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apolitics: should you employer proof your online activity?

Image: AngryJulieMonday via Wikimedia Commons

Image: AngryJulieMonday via Wikimedia Commons

 

In Lynn Coady’s short story ‘Hellgoing’, published in the 2013 collection of the same name, the protagonist unleashes on her friends a weekend’s worth of frustration after visiting her father. Her friend Ruth leans in, ready with a ‘discussion question’ as the conversation turns to men in general. A feminist and academic, she never ‘punched the clock’ treating every gathering like one of her university lectures.

For passionate activists, that description might be uncomfortably familiar. The world – movies, literature, music, news and social politics – is seen through a political lens. It can be difficult to turn it off, making it a challenge to think in purely apolitical terms.

Navigating this online is another hurdle, and if you attach your activism to your bio be it on Twitter, Facebook, your personal blog, that lens becomes a calling card.

In an essay published on Matter, writer Chord Jefferson describes what he calls the ‘racism beat’: an occasionally unsustainable and unsatisfying cycle of think pieces contributing to the supply of think pieces. ‘Perhaps it was a feeling that writing anything would finally be too redundant to bear, a pursuit of too many sad and obvious words to heap onto so many other nearly identical words written down before, by me, by thousands of others.’

Jefferson writes about the emotional toil of tackling bigotry in print on a regular basis, but there was something else to this poignant piece that hit a nerve: the strange blending of the professional goals and personal experience. For a few lucky people, those things never come into conflict, but more and more, especially for young graduates just getting a foothold in the working world, the separation between work and life is elusive. Our professors have Twitter accounts, our co-workers add us on Facebook and follow us on Instagram, and – even more concerning – employers can easily search our name and find a digital persona. And it might not be exactly the one laid out on our resumes. Naturally, the thought that one’s future income depends on the result of a 30-second search is the source of some anxiety.

‘In the day and age in social media people do have to be very aware of the brand that they’re putting out, either intentionally or non-intentionally,’ says Toronto-based business communicator and certified coach, Eileen Chadnick. She is the founder of Big Cheese Coaching and author of Ease: Manage Overwhelm in Times of Crazy Busy.

‘Is it an issue? I don’t think there’s a blanket statement. But it can be an issue depending on what you want to achieve in your career.’

The sweep is almost immediate. Convocation ends, the post-celebration haze passes, and the profiles become more detailed and the photos better lit. But is it also a liability to be political online? To express frustration with, for instance, the many social inequalities we experience every day?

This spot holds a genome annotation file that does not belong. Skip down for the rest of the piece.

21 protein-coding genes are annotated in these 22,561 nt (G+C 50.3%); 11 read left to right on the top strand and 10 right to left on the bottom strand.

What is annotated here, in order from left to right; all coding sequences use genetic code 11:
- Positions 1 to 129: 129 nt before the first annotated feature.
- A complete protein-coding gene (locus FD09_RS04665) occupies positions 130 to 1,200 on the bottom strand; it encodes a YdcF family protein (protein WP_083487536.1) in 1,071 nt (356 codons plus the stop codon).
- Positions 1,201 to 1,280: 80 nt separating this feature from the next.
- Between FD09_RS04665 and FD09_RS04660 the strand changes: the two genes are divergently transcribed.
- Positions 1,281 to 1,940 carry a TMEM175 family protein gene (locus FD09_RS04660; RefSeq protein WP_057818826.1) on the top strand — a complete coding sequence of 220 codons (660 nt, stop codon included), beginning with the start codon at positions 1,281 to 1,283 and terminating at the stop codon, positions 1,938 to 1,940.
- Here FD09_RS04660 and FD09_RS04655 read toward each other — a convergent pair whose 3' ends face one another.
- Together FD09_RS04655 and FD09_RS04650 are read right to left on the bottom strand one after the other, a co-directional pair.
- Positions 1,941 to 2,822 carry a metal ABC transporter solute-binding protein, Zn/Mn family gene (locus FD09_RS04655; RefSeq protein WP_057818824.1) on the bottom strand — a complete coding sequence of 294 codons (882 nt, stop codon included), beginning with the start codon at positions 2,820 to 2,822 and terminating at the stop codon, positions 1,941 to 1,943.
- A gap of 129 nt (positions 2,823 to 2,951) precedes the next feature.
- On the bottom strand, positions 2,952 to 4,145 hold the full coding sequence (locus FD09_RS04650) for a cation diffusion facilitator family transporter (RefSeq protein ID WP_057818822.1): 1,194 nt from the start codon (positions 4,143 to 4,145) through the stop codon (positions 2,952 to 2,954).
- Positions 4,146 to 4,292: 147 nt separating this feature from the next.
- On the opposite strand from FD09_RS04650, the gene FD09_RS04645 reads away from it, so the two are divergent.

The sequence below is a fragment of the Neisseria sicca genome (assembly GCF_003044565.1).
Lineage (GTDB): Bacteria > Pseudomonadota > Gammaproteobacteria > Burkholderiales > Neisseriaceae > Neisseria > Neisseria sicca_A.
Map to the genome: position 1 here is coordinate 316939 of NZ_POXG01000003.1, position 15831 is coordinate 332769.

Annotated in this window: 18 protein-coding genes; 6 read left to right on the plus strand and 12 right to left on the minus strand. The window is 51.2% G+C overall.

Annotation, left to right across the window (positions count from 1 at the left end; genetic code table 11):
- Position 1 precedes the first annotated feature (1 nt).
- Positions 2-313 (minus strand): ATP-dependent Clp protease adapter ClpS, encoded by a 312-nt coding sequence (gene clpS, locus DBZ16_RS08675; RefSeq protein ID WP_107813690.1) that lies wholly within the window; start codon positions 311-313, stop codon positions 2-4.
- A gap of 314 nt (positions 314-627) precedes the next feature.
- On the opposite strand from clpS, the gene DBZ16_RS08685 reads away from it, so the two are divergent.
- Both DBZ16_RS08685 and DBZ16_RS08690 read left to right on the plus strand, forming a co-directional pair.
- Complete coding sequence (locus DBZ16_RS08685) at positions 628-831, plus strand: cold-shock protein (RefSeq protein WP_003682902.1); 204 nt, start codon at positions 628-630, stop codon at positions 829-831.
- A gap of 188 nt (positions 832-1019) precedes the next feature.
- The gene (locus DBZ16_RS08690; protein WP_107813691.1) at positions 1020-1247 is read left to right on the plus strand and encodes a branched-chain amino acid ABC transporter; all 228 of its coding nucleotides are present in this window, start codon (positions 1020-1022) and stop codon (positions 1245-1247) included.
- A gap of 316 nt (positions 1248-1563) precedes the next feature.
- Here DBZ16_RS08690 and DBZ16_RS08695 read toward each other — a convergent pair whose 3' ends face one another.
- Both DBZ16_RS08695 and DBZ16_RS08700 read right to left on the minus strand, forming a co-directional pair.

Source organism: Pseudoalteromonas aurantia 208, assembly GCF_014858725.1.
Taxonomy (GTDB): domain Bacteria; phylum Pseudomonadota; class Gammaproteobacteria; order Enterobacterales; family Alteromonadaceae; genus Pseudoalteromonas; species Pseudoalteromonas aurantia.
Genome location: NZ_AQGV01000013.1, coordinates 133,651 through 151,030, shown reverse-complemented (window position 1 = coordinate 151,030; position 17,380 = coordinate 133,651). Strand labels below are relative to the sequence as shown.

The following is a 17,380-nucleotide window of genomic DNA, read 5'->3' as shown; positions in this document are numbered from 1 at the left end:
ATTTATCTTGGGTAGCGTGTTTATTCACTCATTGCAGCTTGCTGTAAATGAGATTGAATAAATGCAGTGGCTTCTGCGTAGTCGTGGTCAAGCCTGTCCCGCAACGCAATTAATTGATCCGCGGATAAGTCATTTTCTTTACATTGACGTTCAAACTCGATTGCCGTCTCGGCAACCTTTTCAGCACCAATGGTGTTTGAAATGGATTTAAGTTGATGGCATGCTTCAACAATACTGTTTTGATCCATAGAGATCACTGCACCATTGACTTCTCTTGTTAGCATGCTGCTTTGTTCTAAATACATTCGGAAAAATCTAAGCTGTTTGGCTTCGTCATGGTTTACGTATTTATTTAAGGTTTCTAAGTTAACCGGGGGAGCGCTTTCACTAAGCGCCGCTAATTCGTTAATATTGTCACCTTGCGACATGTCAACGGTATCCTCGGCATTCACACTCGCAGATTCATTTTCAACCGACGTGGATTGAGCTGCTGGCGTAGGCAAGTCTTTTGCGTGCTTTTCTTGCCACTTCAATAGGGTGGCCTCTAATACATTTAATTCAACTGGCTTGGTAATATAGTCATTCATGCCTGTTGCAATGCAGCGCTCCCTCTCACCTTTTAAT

The term social media is somewhat of a misnomer. Digital platforms are no longer limited to after-hours activity. Companies of every size have become regulars in a world that, a decade ago, was once the domain of college students.  We might physically check out of work, but we are bombarded by company activity when we get home.

Consider the recent mess U.S. Federal Student Aid made when it used a blasé meme in a tweet last week; or the 2013 Oscar-night gaffe of parody media site, the Onion, after it levied a slur on then nine-year-old nominee Quvenzhané Wallis. Corporations aren’t answering for only their missteps, but their employees’ as well. Who knows what motivated Justine Sacco’s thoughtless tweet about her trip to South Africa, but the PR executive was fired before she got back to the United States. An extreme example for sure, but it lends credence to the concern that employers are more involved in our online activity than we realise. The degree of that involvement, says Chadnick, depends entirely on the company. ‘If [an employer has] a social stance or they have particular beliefs that are part of their value set they might look a little harder.’

Writers and other creative professionals, like Jefferson, might get some comfort from knowing their views and interests will find an outlet somewhere that will pay for good content. Liberal thinkers won’t need to tailor their views out of fear a conservative publication won’t hire them; strident anti-choice activists might not care to appeal to a fiercely liberal blog. Still, a company’s political stance isn’t always explicit. I asked Chadnick if that meant it was better to remain apolitical or, even better, avoid a conflict by staying off social media entirely.

‘I would never say, “don’t let anyone know, keep [your politics] private”,’ she said, noting that employers might look favourably on candidates who are active and engaged in public service.  ‘But I think what’s going to be important is how do you conduct yourself and how you communicate online.’

Several hundred-word status updates on Facebook might not endear many people to their authors, but a social media landscape empty of disparate political chatter is dull. (And someone who wants to be a ‘thought leader’ should probably have an online presence, Chadnick says.) While brunches that evolve into feminist, pacifist, or anti-capitalist digressions aren’t always socially desirable, there’s a space for them somewhere online. With some caveats, of course.

‘The individual has to decide: do they want to take that stance, and if they do they still need to think about being respectful.’

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